This happened only five years before the antibiotic that could have treated him and prevented his death came to be. In illustrating this story, she describes the event as one that “scarred his family with a grief they never recovered from.” (188) Through this story, as a reader, it is almost impossible not to imagine yourself in her shoes. That, along with the use of these very emotionally provoking words, she captures the audience from the beginning with this pathetic appeal that carries on throughout the essay. She goes on to appeal to logics as well.
Several years ago my grandma had very serious health issues. Each of these examples showcase the fact that it is important for everybody to experience obstacles in their life. In the novel “Cut” the main character, Callie deals with self harm. Callie has a younger brother who suffers from asthma and feels responsible when he has his first asthma attack.
Now she realizes that this is a huge scar that she can wear with confidence. When she was little, she wanted to change the world. Now diagnosed with Diabetes, Fernihough still believes the same; it's just become a clearer image and has learned how much she can give to the world. Her favorite part about Diabetes is all the lives she has been able to touch. When living in Arizona her mom was a preschool teacher and one of the students was diagnosed with Diabetes.
She points out facts about her own insurance where she has “a condition- say high blood pressure or diabetes- serious enough to be entered into your medical record.” (par. 7) where she lost her job and her health insurance. She tried to get new insurance “but no one want[ed] [her] because [she] now [has] a ‘pre-existing condition,’” (par. 7).
During the presentation, I learned that occupational therapist in acute care are responsible for the patient's release, of when they are ready, where they will go, and what tools that patient has to take when going home. That the occupational therapist decides these things sometimes in a matter of twenty minutes. I still wonder about the process of splinting and how if an occupational therapist can have so many clients in a day, when do they have time to splint? How long does it take to give the patient their splint? Also, are there already people working to make new toiletry items?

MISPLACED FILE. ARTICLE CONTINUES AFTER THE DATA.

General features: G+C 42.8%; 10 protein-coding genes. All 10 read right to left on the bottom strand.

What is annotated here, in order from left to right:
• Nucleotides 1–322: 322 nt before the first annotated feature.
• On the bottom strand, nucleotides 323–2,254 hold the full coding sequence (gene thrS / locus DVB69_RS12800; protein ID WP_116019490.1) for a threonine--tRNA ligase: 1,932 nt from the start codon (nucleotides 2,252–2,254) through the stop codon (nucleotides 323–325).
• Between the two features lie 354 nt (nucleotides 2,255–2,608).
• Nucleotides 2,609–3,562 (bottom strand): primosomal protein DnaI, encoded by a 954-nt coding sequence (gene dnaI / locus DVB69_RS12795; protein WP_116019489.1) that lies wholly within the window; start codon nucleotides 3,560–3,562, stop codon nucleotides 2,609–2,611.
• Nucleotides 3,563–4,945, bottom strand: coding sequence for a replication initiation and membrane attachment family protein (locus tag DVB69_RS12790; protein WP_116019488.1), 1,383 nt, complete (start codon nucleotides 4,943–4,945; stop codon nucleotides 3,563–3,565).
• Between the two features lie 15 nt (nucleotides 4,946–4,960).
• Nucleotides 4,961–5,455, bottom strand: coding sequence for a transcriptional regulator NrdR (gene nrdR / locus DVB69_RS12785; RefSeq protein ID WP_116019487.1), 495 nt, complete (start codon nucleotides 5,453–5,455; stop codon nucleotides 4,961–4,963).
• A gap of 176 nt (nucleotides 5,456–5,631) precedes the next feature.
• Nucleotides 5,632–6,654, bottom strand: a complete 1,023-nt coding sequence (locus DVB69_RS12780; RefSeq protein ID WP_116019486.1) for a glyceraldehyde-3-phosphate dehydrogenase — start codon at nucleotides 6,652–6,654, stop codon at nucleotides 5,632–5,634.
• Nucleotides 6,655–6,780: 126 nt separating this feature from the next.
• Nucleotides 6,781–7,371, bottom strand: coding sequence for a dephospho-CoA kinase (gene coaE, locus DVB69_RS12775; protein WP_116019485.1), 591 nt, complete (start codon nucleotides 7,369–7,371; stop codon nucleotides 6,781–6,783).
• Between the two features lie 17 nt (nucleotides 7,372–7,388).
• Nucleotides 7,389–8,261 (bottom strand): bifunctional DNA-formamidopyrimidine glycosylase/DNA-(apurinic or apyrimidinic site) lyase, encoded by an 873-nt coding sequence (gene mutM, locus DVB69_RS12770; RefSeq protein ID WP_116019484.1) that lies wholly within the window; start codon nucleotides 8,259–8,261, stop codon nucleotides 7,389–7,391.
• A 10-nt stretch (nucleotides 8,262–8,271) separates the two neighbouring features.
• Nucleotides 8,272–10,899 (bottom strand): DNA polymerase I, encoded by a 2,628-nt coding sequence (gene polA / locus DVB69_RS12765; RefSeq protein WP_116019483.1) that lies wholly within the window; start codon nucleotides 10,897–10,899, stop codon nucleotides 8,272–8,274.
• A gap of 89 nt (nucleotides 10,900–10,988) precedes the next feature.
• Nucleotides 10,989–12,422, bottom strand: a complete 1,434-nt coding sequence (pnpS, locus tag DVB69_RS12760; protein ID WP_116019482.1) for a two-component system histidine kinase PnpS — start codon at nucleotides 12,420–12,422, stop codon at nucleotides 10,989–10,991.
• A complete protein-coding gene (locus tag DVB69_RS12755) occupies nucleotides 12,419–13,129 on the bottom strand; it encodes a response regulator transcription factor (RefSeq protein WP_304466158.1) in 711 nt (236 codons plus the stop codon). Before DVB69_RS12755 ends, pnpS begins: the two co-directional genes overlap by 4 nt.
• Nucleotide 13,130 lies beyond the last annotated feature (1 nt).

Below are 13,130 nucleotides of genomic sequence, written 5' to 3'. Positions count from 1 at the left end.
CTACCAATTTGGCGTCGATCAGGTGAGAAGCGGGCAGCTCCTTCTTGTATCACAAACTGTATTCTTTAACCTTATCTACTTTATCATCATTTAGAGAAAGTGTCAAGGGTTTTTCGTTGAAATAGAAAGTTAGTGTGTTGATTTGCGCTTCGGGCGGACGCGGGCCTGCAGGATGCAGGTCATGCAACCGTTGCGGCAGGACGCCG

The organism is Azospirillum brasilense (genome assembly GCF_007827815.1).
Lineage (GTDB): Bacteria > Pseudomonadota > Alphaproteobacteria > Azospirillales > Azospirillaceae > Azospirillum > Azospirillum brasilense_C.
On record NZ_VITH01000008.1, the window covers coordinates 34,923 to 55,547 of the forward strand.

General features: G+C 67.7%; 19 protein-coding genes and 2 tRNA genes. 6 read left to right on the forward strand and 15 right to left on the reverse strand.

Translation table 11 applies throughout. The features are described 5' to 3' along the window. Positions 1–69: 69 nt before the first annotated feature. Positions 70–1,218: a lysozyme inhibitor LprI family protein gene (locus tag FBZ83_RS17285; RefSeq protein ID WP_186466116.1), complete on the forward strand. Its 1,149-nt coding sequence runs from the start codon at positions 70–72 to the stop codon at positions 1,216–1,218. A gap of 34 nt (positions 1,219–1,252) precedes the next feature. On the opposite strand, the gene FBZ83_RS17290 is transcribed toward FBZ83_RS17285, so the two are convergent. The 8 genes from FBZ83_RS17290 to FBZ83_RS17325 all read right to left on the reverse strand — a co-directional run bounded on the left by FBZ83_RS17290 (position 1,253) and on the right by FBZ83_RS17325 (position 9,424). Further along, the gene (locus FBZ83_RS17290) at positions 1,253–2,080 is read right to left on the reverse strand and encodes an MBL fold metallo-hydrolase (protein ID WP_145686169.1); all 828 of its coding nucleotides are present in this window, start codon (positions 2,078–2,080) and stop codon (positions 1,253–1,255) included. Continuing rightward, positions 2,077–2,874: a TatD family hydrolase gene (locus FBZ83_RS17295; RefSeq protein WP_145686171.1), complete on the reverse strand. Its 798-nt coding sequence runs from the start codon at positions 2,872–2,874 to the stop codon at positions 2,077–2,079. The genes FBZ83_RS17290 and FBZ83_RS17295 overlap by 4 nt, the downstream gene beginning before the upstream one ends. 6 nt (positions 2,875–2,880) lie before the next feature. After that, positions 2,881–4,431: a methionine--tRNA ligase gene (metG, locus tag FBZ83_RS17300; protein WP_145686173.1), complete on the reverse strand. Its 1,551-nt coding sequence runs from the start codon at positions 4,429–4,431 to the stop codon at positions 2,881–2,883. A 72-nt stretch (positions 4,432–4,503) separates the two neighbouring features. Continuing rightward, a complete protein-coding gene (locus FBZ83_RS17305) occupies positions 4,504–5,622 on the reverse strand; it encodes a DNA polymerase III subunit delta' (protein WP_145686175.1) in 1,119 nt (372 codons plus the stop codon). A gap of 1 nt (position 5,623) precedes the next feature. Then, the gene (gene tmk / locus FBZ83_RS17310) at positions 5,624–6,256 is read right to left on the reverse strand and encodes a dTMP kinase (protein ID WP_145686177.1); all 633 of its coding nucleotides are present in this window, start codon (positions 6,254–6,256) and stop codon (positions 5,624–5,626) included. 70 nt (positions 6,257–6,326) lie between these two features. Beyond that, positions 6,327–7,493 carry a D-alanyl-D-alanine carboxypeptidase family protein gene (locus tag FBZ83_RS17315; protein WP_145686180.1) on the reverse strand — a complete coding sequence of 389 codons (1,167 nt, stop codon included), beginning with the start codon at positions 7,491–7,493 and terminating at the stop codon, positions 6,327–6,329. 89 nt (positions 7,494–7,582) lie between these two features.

The patients already felt better when they left the clinic. If the patients did not feel any relief, she would refer the patients to physical therapy with extended amount of time. These are useful skills as a primary care provider to help patient during the initial visit. Patients tend to come back to the primary care providers who have the skills, compared to the ones who do
A reevaluation of the client functional status to determine if the goals are met is necessary (Centers for Medicare & Medicaid Services (U.S.), 2014). The occupational therapist should provide the client with any recommendations and a home care plan in order to increase occupational performance. Making any necessary arrangements the client may need to increase their independence at home (Centers for Medicare & Medicaid Services (U.S.), 2014). Caregiver information on task breakdown, energy conservation, back protection, organization, communication strategies and safety measures may be implemented for her husband who also incurred an injury.